Big pharma and the prescribers who kowtow to them are like buzzards around prey - prey that is not dead yet, just sick and dying. They are certainly going to make a killing with their new dispensing fee policy. Requiring sick and dying Islanders to refill their prescriptions every month will force many low income earners, mostly seniors, to skip doses or stop taking their medications altogether.
The cost of the 90 pills prescribed by my NP is $7.47. When you add the $12.49 dispensing fee the total cost of my pills under the old system would have been $19.96 every three months.
Under the debilitating new system instituted by pharmacists and co-operating prescribers, my medication will now cost $44.94 for a 90-day supply. Six months ago the price would have been 22 cents per tablet. That has been hiked to an astronomical 49 cents each, a rise of 123 percent just by forcing me to pick up a refill every month.
Annually, that one prescription will now cost $150 in dispensing fees and $30 for the medication. Where will sick and dying people, health insurance companies, and government programs come up with that kind of money? A jump from $80 a year to $180 for the exact same vitally needed product should be illegal. It is definitely immoral.
I call on the members of the P.E.I. legislature to stop P.E.I. pharmacists and prescribers from forcing sick and dying people to pay three times as much in dispensing fees.
I also call on our MLA’s to make sure that drug dispensers list the price of their dispensing fees prominently in-store and on all labels and receipts issued to patients. Consumers deserve to know what they are paying for especially when they are sick or dying. I also call on our legislative representatives to cap dispensing fees increases in any form.
Public hearings into the effects of pharmaceutical company policies should be held. Prescribers should be investigated to make sure they are not receiving kickbacks in any way shape or form from pharmaceutical manufacturers or distributors.
This rapacious new policy means three bottles are issued instead of one being dispensed. Three times the paper for receipts and bags is used (that’s not even talking about the plastic bags). It takes three times longer to fill a 90-day prescription.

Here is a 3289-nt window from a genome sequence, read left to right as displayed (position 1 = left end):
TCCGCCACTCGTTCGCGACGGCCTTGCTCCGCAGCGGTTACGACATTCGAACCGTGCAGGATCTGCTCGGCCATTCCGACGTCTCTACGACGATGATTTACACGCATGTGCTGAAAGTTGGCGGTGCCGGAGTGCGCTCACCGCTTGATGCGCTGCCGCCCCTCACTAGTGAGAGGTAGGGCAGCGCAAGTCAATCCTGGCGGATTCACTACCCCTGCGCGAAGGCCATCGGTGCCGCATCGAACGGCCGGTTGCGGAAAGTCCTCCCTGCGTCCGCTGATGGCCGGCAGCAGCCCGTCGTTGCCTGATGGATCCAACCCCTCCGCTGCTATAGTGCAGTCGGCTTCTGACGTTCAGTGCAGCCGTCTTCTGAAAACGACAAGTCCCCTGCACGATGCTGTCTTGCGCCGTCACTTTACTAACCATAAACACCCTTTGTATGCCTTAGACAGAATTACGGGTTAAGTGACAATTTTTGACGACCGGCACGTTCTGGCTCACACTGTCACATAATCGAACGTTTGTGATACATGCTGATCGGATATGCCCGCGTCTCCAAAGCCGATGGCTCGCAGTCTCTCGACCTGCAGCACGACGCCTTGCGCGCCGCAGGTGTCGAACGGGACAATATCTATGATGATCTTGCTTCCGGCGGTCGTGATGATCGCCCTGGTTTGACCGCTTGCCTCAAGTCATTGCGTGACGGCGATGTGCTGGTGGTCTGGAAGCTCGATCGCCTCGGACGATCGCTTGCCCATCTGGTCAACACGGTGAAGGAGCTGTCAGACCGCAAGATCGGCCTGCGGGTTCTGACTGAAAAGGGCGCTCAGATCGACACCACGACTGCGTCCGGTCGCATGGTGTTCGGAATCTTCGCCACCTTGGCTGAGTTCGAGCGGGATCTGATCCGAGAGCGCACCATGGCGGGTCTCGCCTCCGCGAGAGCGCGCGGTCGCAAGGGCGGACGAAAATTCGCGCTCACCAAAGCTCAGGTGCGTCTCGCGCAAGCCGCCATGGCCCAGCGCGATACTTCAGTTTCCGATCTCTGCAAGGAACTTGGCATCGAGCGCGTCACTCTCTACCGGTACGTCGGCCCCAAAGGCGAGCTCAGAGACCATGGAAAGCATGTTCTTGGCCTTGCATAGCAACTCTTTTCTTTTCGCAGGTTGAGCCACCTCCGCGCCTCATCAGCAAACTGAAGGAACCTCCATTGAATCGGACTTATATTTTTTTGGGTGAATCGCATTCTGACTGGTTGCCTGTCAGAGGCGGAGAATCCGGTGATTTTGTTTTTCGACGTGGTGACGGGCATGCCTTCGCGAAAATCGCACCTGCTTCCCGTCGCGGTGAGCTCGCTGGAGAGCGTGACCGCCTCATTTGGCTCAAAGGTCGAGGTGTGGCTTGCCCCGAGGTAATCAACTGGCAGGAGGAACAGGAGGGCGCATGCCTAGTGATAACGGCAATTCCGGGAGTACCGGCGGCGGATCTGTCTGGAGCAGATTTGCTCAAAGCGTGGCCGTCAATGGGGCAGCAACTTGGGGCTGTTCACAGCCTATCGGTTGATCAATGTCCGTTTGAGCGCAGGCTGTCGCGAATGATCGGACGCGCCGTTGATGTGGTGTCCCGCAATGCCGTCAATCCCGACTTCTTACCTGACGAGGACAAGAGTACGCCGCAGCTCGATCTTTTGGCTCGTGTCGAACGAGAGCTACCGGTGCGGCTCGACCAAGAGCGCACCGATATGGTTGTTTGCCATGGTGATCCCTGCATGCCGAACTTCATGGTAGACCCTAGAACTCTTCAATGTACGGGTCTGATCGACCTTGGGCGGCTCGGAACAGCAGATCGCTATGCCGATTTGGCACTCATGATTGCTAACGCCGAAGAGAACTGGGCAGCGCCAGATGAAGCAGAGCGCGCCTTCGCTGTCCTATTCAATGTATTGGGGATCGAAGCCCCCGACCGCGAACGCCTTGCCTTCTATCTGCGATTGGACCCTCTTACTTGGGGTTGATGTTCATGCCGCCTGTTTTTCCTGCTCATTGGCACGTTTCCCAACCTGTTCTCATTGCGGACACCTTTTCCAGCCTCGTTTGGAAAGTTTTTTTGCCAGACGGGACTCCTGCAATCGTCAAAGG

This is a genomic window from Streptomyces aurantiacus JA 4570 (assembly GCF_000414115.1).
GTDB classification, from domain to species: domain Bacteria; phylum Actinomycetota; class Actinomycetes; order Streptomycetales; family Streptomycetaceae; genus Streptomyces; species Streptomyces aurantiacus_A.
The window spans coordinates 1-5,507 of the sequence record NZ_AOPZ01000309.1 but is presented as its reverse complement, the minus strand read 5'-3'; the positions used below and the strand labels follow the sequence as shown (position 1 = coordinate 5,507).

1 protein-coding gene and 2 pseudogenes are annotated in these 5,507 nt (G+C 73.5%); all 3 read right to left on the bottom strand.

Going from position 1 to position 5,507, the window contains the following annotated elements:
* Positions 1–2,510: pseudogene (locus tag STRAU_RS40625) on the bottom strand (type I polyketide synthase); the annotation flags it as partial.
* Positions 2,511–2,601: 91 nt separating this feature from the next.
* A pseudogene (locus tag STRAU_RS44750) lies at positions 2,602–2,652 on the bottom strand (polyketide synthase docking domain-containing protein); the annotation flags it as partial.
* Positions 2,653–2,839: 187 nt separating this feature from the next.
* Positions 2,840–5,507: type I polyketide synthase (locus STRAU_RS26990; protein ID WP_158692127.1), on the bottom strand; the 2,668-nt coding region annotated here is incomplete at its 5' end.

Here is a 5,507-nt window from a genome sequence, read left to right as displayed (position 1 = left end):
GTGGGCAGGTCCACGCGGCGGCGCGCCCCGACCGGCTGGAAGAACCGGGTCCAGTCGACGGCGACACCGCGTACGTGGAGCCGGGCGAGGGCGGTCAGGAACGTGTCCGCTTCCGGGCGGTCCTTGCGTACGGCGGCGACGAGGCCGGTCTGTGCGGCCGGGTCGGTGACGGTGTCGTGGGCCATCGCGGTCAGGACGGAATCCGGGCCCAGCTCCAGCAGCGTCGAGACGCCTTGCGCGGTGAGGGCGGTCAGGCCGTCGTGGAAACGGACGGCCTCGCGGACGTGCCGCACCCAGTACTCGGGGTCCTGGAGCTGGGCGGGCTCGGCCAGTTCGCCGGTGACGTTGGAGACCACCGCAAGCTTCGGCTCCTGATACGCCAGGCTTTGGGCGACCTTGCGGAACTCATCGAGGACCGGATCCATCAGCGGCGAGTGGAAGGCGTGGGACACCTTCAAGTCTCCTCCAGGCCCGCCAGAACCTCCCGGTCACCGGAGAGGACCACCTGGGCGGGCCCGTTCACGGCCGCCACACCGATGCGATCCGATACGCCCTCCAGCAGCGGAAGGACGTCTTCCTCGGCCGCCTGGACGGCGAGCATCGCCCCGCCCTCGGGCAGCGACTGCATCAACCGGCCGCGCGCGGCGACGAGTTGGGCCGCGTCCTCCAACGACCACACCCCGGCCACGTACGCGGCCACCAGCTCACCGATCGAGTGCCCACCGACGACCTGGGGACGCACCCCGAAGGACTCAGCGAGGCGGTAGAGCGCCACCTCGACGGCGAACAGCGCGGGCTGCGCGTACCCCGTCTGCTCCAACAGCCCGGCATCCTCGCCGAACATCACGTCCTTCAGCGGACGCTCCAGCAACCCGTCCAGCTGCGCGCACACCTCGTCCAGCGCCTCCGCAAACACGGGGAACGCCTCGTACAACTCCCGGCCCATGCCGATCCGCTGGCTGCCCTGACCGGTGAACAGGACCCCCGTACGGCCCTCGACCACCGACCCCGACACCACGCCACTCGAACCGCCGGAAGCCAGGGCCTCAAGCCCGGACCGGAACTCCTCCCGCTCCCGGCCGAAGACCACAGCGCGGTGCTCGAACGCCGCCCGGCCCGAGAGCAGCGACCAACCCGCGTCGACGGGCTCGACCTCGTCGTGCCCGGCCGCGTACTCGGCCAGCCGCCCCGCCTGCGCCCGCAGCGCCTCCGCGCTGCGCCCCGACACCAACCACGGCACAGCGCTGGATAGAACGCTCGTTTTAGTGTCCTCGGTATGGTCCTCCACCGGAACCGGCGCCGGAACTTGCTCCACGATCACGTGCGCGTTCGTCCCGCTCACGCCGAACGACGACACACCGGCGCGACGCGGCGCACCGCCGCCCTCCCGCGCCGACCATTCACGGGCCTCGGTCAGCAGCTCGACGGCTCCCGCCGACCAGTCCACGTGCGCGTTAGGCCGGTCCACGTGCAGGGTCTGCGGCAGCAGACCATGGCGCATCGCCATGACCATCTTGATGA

Many patients have health care plans. Does that excuse pharmacies for their rapacious money grab? No! It’s not like they are losing money. Pharmacies are raking in profits while debilitating the public health care system and private insurance plans. We’ve got to stop them.
Our representatives in legislatures and parliaments must quit pandering to big pharma bullies who are driving sick people further and further into debt, killing them by pricing life-saving drugs too high.
Wouldn’t it save a hell of a lot of time and labour if they’d just dispense three months’ medication at a time instead of dragging the process out, repeating it three times, using three pill bottles, three paper labels, three bags, three receipts? When this round of price gouging is instituted and they are looking to further increase profits will we have to get weekly or daily refills?
What about patients who are shut-ins? People who must beg for help three times instead of once? How about the burden on patients who are mobility-challenged but still get out and about?
I’ll bet that customers waiting for prescriptions buy a whole lot of crap while they wait. I’ll bet you that’s part of the reason for bringing people into the pharmacy once a month to fill their prescriptions rather than having them come in every three or six months.
Perhaps the only prescription for us is to dispense drugs through government-run pharmaceutical outlets. The present system is killing more and more of us.
- Wendy Jones is a Belle River artist, songwriter, member of the local Women’s Institute and community activist.